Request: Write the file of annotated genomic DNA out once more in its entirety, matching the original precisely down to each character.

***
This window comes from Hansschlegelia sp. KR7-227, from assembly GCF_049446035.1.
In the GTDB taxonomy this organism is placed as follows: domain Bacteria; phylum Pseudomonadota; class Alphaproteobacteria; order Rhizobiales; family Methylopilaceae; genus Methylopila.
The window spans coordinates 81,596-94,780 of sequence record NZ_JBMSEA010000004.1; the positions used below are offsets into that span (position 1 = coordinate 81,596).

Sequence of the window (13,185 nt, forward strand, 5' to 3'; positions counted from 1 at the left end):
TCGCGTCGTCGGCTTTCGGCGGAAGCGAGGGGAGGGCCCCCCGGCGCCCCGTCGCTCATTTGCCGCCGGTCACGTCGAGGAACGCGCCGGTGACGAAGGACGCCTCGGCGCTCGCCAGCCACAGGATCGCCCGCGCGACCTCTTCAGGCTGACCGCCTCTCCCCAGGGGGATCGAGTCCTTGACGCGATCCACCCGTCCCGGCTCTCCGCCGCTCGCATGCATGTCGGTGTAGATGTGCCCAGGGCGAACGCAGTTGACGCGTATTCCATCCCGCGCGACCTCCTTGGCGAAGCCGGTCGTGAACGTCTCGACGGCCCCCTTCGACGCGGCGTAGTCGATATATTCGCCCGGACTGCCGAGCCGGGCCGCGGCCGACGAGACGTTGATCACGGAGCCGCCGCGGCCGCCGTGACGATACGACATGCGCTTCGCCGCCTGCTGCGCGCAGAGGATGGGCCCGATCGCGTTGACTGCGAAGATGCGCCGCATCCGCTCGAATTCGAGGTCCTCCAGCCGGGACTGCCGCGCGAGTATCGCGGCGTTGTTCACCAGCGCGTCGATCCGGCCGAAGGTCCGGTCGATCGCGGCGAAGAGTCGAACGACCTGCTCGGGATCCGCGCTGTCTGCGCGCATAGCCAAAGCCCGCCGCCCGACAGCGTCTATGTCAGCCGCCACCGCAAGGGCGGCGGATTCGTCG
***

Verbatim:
This window comes from Hansschlegelia sp. KR7-227, from assembly GCF_049446035.1.
In the GTDB taxonomy this organism is placed as follows: domain Bacteria; phylum Pseudomonadota; class Alphaproteobacteria; order Rhizobiales; family Methylopilaceae; genus Methylopila.
The window spans coordinates 81,596-94,780 of sequence record NZ_JBMSEA010000004.1; the positions used below are offsets into that span (position 1 = coordinate 81,596).

Sequence of the window (13,185 nt, forward strand, 5' to 3'; positions counted from 1 at the left end):
TCGCGTCGTCGGCTTTCGGCGGAAGCGAGGGGAGGGCCCCCCGGCGCCCCGTCGCTCATTTGCCGCCGGTCACGTCGAGGAACGCGCCGGTGACGAAGGACGCCTCGGCGCTCGCCAGCCACAGGATCGCCCGCGCGACCTCTTCAGGCTGACCGCCTCTCCCCAGGGGGATCGAGTCCTTGACGCGATCCACCCGTCCCGGCTCTCCGCCGCTCGCATGCATGTCGGTGTAGATGTGCCCAGGGCGAACGCAGTTGACGCGTATTCCATCCCGCGCGACCTCCTTGGCGAAGCCGGTCGTGAACGTCTCGACGGCCCCCTTCGACGCGGCGTAGTCGATATATTCGCCCGGACTGCCGAGCCGGGCCGCGGCCGACGAGACGTTGATCACGGAGCCGCCGCGGCCGCCGTGACGATACGACATGCGCTTCGCCGCCTGCTGCGCGCAGAGGATGGGCCCGATCGCGTTGACTGCGAAGATGCGCCGCATCCGCTCGAATTCGAGGTCCTCCAGCCGGGACTGCCGCGCGAGTATCGCGGCGTTGTTCACCAGCGCGTCGATCCGGCCGAAGGTCCGGTCGATCGCGGCGAAGAGTCGAACGACCTGCTCGGGATCCGCGCTGTCTGCGCGCATAGCCAAAGCCCGCCGCCCGACAGCGTCTATGTCAGCCGCCACCGCAAGGGCGGCGGATTCGTCG